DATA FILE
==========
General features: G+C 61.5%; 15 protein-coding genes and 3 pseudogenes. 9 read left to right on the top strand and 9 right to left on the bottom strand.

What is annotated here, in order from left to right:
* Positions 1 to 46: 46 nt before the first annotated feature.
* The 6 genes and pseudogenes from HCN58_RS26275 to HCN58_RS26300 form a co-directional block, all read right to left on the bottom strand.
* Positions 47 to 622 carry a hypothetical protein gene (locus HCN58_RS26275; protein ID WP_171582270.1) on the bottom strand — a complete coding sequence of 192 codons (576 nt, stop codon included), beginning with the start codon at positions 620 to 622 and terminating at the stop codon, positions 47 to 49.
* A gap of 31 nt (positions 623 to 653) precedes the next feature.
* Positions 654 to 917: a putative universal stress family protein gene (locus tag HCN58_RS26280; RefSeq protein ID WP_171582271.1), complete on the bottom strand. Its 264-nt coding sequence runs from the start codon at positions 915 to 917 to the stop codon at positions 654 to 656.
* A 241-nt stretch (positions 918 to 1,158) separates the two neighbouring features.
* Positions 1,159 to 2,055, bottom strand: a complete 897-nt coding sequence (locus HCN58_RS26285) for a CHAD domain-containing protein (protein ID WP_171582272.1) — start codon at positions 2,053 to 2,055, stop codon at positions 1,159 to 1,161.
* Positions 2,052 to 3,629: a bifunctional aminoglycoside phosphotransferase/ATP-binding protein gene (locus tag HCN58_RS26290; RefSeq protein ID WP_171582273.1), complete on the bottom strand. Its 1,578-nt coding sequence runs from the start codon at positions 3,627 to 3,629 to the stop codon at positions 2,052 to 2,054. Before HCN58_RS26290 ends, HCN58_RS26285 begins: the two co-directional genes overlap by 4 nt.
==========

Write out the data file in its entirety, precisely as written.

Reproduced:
General features: G+C 61.5%; 15 protein-coding genes and 3 pseudogenes. 9 read left to right on the top strand and 9 right to left on the bottom strand.

What is annotated here, in order from left to right:
* Positions 1 to 46: 46 nt before the first annotated feature.
* The 6 genes and pseudogenes from HCN58_RS26275 to HCN58_RS26300 form a co-directional block, all read right to left on the bottom strand.
* Positions 47 to 622 carry a hypothetical protein gene (locus HCN58_RS26275; protein ID WP_171582270.1) on the bottom strand — a complete coding sequence of 192 codons (576 nt, stop codon included), beginning with the start codon at positions 620 to 622 and terminating at the stop codon, positions 47 to 49.
* A gap of 31 nt (positions 623 to 653) precedes the next feature.
* Positions 654 to 917: a putative universal stress family protein gene (locus tag HCN58_RS26280; RefSeq protein ID WP_171582271.1), complete on the bottom strand. Its 264-nt coding sequence runs from the start codon at positions 915 to 917 to the stop codon at positions 654 to 656.
* A 241-nt stretch (positions 918 to 1,158) separates the two neighbouring features.
* Positions 1,159 to 2,055, bottom strand: a complete 897-nt coding sequence (locus HCN58_RS26285) for a CHAD domain-containing protein (protein ID WP_171582272.1) — start codon at positions 2,053 to 2,055, stop codon at positions 1,159 to 1,161.
* Positions 2,052 to 3,629: a bifunctional aminoglycoside phosphotransferase/ATP-binding protein gene (locus tag HCN58_RS26290; RefSeq protein ID WP_171582273.1), complete on the bottom strand. Its 1,578-nt coding sequence runs from the start codon at positions 3,627 to 3,629 to the stop codon at positions 2,052 to 2,054. Before HCN58_RS26290 ends, HCN58_RS26285 begins: the two co-directional genes overlap by 4 nt.